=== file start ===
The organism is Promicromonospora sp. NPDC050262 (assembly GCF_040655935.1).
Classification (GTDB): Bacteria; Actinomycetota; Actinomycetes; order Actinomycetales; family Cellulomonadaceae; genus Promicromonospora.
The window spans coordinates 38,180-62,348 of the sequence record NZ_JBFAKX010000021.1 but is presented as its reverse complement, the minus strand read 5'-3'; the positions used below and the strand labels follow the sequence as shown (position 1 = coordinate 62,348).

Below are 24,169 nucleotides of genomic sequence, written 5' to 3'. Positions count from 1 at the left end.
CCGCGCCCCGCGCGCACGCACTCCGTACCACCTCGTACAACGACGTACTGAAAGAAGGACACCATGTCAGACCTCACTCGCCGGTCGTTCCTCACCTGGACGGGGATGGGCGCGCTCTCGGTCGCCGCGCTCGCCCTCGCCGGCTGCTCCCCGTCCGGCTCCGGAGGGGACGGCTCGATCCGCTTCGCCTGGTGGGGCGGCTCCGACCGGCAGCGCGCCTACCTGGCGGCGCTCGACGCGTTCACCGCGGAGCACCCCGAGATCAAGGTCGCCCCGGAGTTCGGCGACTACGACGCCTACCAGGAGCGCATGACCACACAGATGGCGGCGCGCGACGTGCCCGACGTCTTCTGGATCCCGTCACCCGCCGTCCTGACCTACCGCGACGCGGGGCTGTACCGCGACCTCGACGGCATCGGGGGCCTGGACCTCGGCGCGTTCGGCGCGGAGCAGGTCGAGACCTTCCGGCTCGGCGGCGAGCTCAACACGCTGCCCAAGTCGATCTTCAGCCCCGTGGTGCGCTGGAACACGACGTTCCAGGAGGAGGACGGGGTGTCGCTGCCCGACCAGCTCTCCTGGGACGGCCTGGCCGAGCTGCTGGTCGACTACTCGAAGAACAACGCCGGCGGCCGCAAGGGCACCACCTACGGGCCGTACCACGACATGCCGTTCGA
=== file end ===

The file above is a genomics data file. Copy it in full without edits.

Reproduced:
The organism is Promicromonospora sp. NPDC050262 (assembly GCF_040655935.1).
Classification (GTDB): Bacteria; Actinomycetota; Actinomycetes; order Actinomycetales; family Cellulomonadaceae; genus Promicromonospora.
The window spans coordinates 38,180-62,348 of the sequence record NZ_JBFAKX010000021.1 but is presented as its reverse complement, the minus strand read 5'-3'; the positions used below and the strand labels follow the sequence as shown (position 1 = coordinate 62,348).

Below are 24,169 nucleotides of genomic sequence, written 5' to 3'. Positions count from 1 at the left end.
CCGCGCCCCGCGCGCACGCACTCCGTACCACCTCGTACAACGACGTACTGAAAGAAGGACACCATGTCAGACCTCACTCGCCGGTCGTTCCTCACCTGGACGGGGATGGGCGCGCTCTCGGTCGCCGCGCTCGCCCTCGCCGGCTGCTCCCCGTCCGGCTCCGGAGGGGACGGCTCGATCCGCTTCGCCTGGTGGGGCGGCTCCGACCGGCAGCGCGCCTACCTGGCGGCGCTCGACGCGTTCACCGCGGAGCACCCCGAGATCAAGGTCGCCCCGGAGTTCGGCGACTACGACGCCTACCAGGAGCGCATGACCACACAGATGGCGGCGCGCGACGTGCCCGACGTCTTCTGGATCCCGTCACCCGCCGTCCTGACCTACCGCGACGCGGGGCTGTACCGCGACCTCGACGGCATCGGGGGCCTGGACCTCGGCGCGTTCGGCGCGGAGCAGGTCGAGACCTTCCGGCTCGGCGGCGAGCTCAACACGCTGCCCAAGTCGATCTTCAGCCCCGTGGTGCGCTGGAACACGACGTTCCAGGAGGAGGACGGGGTGTCGCTGCCCGACCAGCTCTCCTGGGACGGCCTGGCCGAGCTGCTGGTCGACTACTCGAAGAACAACGCCGGCGGCCGCAAGGGCACCACCTACGGGCCGTACCACGACATGCCGTTCGA